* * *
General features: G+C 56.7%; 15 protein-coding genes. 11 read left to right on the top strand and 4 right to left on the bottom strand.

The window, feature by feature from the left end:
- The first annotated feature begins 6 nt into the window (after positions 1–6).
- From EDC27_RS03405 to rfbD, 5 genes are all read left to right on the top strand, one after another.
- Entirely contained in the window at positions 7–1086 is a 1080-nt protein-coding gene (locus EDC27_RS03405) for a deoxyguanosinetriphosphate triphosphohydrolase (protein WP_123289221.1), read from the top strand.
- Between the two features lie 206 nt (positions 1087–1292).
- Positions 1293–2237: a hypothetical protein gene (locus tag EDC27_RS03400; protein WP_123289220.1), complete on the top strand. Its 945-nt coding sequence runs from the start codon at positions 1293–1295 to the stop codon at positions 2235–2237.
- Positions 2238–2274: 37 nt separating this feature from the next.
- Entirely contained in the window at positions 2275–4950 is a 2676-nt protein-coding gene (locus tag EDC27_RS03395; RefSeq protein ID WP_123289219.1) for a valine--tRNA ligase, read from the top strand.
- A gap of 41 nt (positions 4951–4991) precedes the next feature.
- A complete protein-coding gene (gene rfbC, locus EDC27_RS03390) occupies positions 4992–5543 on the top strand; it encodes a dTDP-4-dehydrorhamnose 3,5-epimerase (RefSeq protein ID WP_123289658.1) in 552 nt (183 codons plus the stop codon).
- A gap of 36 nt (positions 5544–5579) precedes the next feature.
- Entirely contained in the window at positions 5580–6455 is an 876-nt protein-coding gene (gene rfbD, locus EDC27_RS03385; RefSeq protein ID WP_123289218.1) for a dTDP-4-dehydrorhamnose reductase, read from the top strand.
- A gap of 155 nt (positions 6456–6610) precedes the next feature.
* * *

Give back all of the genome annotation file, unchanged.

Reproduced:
General features: G+C 56.7%; 15 protein-coding genes. 11 read left to right on the top strand and 4 right to left on the bottom strand.

The window, feature by feature from the left end:
- The first annotated feature begins 6 nt into the window (after positions 1–6).
- From EDC27_RS03405 to rfbD, 5 genes are all read left to right on the top strand, one after another.
- Entirely contained in the window at positions 7–1086 is a 1080-nt protein-coding gene (locus EDC27_RS03405) for a deoxyguanosinetriphosphate triphosphohydrolase (protein WP_123289221.1), read from the top strand.
- Between the two features lie 206 nt (positions 1087–1292).
- Positions 1293–2237: a hypothetical protein gene (locus tag EDC27_RS03400; protein WP_123289220.1), complete on the top strand. Its 945-nt coding sequence runs from the start codon at positions 1293–1295 to the stop codon at positions 2235–2237.
- Positions 2238–2274: 37 nt separating this feature from the next.
- Entirely contained in the window at positions 2275–4950 is a 2676-nt protein-coding gene (locus tag EDC27_RS03395; RefSeq protein ID WP_123289219.1) for a valine--tRNA ligase, read from the top strand.
- A gap of 41 nt (positions 4951–4991) precedes the next feature.
- A complete protein-coding gene (gene rfbC, locus EDC27_RS03390) occupies positions 4992–5543 on the top strand; it encodes a dTDP-4-dehydrorhamnose 3,5-epimerase (RefSeq protein ID WP_123289658.1) in 552 nt (183 codons plus the stop codon).
- A gap of 36 nt (positions 5544–5579) precedes the next feature.
- Entirely contained in the window at positions 5580–6455 is an 876-nt protein-coding gene (gene rfbD, locus EDC27_RS03385; RefSeq protein ID WP_123289218.1) for a dTDP-4-dehydrorhamnose reductase, read from the top strand.
- A gap of 155 nt (positions 6456–6610) precedes the next feature.